A regular practice of meditation increases gray matter in your brain, which can help with decision-making, empathy, memory, and of course – improved mood and focus. (I write more about the topic here).
But how do we make it practical and work in our crazy, busy lives?
In this packed episode of the podcast, we cover the importance of mindfulness and meditation, why they help, and how to incorporate them into our daily lives. Colleen Long is President of Adventum Mental Health Network in East Texas. She is a Registered 200 hour Yoga Teacher, Master Reiki Practitioner, and creator of all things Adventum.
She opens up and shares vulnerably about overcoming head trauma and grief and how quieting her mind changed her life and led her to start a movement for mental health in her East Texas community.
Download here or listen wherever you get podcasts!
Matt Erb is a physiotherapist, senior faculty member with The Center for Mind Body Medicine, instructor at The Andrew Weil Center for Integrative Medicine, and the Founder of Embody Your Mind, which specializes in high quality writing, teaching, and consulting in integrative and mind-body medicine topics.
In this episode we discuss the powerful mind/body connection and why we need to be listening to how our bodies handle our stressors.
– How he uses acceptance and commitment therapy (ACT)
– The principles of ACT
– Survival biology and the aversion response to pain or unpleasant sensations
– The importance of improving our relationship to things
– Biobehavioral patterns of seeking care and comfort and regulating our physiological state
– Understanding emotional eating
– How ACT can help us in our day to day? Who is this useful for?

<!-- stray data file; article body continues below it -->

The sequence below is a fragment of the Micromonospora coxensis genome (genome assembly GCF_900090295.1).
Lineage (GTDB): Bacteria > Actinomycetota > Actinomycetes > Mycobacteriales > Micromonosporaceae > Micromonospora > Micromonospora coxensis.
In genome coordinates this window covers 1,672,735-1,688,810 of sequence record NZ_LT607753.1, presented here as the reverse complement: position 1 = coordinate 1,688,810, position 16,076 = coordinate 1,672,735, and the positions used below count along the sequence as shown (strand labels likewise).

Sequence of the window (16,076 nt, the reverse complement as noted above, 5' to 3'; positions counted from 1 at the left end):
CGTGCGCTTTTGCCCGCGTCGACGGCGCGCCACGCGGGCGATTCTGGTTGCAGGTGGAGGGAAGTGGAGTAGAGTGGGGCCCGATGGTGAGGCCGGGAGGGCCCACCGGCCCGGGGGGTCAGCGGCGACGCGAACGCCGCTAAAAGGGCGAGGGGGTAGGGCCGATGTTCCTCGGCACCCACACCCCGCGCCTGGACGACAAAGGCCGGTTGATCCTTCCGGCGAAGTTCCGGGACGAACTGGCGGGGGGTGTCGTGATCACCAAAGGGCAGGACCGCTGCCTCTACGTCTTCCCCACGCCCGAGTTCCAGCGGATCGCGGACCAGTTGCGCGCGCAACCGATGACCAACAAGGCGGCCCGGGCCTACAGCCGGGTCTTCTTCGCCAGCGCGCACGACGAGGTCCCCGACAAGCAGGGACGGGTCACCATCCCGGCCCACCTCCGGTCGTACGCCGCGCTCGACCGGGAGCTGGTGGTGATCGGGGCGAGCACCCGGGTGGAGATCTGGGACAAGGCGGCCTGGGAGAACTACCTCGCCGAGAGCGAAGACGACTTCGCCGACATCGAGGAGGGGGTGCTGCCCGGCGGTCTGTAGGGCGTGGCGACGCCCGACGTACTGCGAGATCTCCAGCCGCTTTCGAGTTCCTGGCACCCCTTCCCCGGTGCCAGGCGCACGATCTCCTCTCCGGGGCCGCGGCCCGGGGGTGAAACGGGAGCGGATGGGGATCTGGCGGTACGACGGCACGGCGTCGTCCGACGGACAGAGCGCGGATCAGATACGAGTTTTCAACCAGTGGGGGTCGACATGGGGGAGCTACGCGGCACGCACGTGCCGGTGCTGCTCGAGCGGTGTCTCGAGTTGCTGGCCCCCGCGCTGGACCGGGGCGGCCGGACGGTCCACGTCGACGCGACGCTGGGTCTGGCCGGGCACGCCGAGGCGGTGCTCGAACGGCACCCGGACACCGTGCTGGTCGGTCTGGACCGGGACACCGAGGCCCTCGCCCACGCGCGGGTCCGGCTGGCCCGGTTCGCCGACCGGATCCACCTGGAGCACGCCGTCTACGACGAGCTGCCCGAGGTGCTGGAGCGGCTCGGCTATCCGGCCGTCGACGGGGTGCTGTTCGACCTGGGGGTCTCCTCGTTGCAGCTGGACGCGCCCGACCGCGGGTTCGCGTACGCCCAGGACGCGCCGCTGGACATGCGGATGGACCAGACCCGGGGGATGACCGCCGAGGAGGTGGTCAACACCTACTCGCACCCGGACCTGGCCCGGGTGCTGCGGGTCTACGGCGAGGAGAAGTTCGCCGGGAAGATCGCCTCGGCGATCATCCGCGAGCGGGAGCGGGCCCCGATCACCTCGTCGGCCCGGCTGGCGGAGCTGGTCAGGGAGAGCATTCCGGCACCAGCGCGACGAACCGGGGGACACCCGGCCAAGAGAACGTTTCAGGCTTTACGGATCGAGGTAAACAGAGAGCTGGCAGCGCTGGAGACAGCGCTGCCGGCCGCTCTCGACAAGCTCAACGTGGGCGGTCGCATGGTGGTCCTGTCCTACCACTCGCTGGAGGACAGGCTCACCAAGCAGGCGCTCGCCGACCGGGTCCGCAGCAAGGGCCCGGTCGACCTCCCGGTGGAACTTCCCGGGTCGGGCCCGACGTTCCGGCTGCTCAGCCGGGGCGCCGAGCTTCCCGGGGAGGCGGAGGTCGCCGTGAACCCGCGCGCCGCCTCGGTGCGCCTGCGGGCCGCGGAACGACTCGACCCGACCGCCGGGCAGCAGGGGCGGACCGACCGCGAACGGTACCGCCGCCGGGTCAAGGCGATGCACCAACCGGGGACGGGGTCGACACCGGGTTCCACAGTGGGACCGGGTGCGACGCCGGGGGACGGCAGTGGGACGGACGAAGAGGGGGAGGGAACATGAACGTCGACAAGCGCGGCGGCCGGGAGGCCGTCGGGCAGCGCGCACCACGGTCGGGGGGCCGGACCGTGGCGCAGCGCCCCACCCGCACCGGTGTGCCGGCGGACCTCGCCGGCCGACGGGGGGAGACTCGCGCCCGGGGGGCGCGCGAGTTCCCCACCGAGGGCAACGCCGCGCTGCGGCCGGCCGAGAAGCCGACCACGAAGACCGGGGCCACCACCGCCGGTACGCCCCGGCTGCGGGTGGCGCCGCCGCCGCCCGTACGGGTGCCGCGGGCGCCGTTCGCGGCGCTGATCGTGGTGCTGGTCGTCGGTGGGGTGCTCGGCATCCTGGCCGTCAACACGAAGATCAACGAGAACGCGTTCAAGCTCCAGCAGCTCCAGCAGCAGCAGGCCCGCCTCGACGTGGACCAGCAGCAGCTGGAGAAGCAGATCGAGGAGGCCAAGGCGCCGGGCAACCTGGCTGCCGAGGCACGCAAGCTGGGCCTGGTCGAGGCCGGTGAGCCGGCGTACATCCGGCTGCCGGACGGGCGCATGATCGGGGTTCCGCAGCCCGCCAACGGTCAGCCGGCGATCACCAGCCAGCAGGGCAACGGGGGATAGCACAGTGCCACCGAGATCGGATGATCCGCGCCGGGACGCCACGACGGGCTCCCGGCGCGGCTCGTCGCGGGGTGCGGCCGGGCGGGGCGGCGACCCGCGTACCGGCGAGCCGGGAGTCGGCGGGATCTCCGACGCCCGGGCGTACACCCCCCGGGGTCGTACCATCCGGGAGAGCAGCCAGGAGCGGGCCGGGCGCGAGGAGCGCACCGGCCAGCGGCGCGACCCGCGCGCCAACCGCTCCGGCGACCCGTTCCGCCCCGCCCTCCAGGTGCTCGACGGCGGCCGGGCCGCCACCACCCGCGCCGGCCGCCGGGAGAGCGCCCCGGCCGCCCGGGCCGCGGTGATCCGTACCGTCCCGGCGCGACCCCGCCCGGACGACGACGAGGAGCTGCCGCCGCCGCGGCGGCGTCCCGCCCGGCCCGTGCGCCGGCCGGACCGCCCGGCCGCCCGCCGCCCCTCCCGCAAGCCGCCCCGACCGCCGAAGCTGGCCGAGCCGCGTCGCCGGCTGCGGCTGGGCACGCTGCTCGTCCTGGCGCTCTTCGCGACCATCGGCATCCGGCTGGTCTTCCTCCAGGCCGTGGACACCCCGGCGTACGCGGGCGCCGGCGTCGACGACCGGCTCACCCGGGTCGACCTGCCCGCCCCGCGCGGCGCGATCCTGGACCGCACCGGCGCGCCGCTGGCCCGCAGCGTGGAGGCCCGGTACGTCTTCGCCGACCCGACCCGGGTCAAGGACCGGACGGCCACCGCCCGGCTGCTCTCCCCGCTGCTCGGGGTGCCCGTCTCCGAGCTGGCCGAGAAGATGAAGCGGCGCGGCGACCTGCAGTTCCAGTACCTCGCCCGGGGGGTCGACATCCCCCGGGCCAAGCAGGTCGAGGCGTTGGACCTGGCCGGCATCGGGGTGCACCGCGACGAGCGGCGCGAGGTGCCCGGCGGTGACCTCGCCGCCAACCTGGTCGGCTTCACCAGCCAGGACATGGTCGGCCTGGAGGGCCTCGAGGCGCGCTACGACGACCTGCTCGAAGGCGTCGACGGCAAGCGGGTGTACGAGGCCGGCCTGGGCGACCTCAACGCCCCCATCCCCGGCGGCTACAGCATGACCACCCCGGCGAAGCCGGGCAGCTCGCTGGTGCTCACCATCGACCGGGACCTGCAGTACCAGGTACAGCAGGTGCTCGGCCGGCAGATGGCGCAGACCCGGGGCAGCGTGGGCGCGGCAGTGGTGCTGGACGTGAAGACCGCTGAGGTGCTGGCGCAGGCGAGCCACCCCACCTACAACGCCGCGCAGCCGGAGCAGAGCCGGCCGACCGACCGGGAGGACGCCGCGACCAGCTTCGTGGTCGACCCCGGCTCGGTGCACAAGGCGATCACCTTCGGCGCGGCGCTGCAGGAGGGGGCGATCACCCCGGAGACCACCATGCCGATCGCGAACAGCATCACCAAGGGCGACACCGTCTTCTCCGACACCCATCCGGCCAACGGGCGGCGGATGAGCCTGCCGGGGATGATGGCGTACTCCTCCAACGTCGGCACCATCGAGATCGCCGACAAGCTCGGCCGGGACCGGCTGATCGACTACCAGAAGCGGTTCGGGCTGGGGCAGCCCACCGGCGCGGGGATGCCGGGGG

– Mechanics of emotional eating, autonomic nervous system development
– Mind-body practices we all could incorporate right now
The field of psychiatry is changing as new discoveries about the brain are made. There are many pioneers using evidence-based medicine to seek out different treatments beyond traditional methods and prescription medication. While meds are definitely helpful for some and are one helpful tool in the toolbox, according to Dr. Ranjbar, “we are asking them to do what they were not made to do.”
Dr. Noshene Ranjbar is Harvard trained and board certified in General Psychiatry, Child and Adolescent Psychiatry, and Integrative Medicine. She serves as medical director of the Integrative Psychiatry Clinic at Banner – University of Arizona Medical Center in Tucson.
In this episode we discuss the changes in mental health approaches in the last 20 years, how integrative psychiatry is different, nervous system dysfunction, common underlying issues that impact mental wellness, as well as Dr Ranjbar’s work with refugee and American Indian communities.